A SCHOOL OF SOUND
A unique series of masterclasses exploring the art of sound in film, the arts and media taking place at the Purcell Rooms on the South Bank for four days in April.
Wednesday 3 APRIL
After a brief introduction to the tenth Symposium in 20 years, we kicked off with PIERS PLOWRIGHT, celebrated Radio broadcaster with the BBC: A Listening Life + A History of a World in 20 Sound Clips.
Examples made of poet Robert Frost, Hitchcock’s The Lady Vanishes, Chekov for his pauses and Neruda in terms of the power of poetry to lift the human spirit.
What you see and what you hear can be two very different things.
A great way to open the symposium, Piers is a legend of the game, a wise man and a funny man to boot. His foray into the world of sound was a personal one, but no worse for it.
· The silence when the lights go down and before the curtain goes up… the space we expect things to happen in.
· And the silence after the show ends but before the audience applauds.
There then followed ALEX BERNER, features film editor (Cloud Atlas, The Baader Meinhof Complex, Perfume: The Story of a Murderer) on the integration of music and sound in preparing a picture cut for cinema. Alex was in conversation with SU NICHOLLS GÄRTNER, Head of Studies at the Internationale Filmschule Köln (ifs).
A more relaxed ramble, less structured, but very insightful nonetheless into the need for Sound Designer and Composer to be onboard as early as possible in the process of filmmaking, especially considering their key contribution to the finished article. These things tend to be budget lead though. Interesting example of sound used in place of smell in the film Perfume.
ANDREW KÖTTING, filmmaker (Gallivant, Swandown) and multimedia artist, speaking on ‘Trace Elements and Noise Spillage+ How Sound has always been the Motor for My Picture’ was the other highlight of the day. A very funny man, coming at sound from a very different perspective; that of an artist.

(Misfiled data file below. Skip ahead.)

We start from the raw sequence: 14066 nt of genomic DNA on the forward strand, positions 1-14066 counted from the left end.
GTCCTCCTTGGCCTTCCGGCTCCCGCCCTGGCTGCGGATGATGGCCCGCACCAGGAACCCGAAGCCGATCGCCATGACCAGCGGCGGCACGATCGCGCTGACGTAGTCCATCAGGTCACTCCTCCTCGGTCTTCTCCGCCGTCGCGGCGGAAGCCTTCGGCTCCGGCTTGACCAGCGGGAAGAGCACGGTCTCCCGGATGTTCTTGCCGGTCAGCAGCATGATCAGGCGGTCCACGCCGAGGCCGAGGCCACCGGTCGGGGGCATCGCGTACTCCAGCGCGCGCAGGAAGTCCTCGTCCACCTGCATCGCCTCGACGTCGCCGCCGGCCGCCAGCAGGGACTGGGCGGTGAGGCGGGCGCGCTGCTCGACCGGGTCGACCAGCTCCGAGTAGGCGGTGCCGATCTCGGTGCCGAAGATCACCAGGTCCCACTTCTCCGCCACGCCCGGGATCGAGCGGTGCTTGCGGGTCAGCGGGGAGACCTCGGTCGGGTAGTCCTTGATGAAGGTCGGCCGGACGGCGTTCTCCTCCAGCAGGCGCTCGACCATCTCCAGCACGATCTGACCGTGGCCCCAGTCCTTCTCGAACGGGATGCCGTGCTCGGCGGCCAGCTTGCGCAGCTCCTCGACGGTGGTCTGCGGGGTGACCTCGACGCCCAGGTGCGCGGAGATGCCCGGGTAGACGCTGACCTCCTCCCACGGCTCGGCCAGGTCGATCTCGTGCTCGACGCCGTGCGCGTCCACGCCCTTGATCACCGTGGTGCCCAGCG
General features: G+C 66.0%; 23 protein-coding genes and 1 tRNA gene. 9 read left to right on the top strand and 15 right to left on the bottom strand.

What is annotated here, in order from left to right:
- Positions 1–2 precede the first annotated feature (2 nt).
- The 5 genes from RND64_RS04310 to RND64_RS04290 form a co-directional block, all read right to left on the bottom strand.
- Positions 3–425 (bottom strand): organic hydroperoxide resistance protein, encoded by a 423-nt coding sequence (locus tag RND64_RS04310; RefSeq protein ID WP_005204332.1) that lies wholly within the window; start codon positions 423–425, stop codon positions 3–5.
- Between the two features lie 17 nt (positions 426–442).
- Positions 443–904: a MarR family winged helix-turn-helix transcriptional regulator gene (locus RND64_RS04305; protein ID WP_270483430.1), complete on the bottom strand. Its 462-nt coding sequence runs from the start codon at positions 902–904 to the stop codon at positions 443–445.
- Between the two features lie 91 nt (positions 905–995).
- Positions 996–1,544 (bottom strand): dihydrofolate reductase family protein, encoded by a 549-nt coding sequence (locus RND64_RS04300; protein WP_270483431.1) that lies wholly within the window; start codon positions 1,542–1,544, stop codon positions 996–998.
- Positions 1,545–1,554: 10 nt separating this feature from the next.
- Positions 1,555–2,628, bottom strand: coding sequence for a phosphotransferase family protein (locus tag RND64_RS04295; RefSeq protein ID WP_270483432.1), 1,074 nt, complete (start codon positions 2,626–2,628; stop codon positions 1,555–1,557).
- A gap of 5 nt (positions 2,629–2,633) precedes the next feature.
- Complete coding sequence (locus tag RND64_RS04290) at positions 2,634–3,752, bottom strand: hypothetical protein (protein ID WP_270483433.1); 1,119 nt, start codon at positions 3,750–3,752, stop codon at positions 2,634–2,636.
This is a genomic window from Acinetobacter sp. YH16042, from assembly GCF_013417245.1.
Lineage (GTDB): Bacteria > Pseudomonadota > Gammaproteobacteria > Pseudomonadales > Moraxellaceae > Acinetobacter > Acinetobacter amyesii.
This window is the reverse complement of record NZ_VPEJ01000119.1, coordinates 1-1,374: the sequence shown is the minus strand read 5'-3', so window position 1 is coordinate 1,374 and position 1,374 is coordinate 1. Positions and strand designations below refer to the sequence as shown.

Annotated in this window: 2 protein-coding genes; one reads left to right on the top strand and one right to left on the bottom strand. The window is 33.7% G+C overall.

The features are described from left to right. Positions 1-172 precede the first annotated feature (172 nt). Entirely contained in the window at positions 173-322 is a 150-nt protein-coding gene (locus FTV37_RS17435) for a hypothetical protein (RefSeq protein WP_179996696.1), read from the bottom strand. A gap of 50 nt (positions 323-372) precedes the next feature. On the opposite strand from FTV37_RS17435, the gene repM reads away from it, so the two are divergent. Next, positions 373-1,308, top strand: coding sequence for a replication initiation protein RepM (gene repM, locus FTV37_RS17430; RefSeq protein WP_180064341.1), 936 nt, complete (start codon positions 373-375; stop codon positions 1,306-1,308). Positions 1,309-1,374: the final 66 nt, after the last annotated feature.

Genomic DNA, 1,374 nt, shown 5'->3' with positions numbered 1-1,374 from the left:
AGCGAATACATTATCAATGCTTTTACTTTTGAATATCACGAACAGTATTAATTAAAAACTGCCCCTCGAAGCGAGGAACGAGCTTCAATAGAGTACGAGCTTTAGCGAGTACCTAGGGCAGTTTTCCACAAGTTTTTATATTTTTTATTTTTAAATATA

Interesting in how he chooses to utilize sound against the picture often rather than with it.
SEÁN STREET, delves into his book, The Poetry of Radio + The Colour of Sound, to investigate topics including the power of the Human voice, alienation using sound art, audio as a one to one experience within developing technologies, sound as the driving force of the human imagination, as well! as his current preoccupation, sound and human memory.
Some great references, including Under Milk Wood, Samuel Becket and Ann Friz.
ANNE WOOD, from Ragdoll, producer of childrens’ television (including the acclaimed Teletubbies, DipDap, Rose And Jim) on Hearing and Listening: A Young Child’s World, with sound designer TIM VINE. An impressive lecture, concerning the extremely different world that TV for the very young entails, especially in terms of sound.
· The use of background and foreground sound effects
· Ensuring the theme tune is a call to the screen for the children, to then ‘enfold’ them.
· Children live in the same world a adults, but perceive it differently
· The use of sound rhythms and breaking them to create humour.
· Never underestimating the importance of ‘silly’ in the entertainment of children.
· Avoiding loud and high-pitched noises.
· Innocence and vulnerability- too knowing lacks feeling.
· The importance of the audience anticipating certain noises and having them fulfilled.
· Program needs to be shared and with the room left for the child to react.
DAVID SONNENSCHEIN, writer, producer, director, sound designer and game developer, presents The Art of Listening:
Creating Audio for Film and Interactive Media. Theoretical models and practical applications demonstrate various creative sound design approaches, including the presenter’s Sound Spheres model and new music game app 3 Deaf Mice.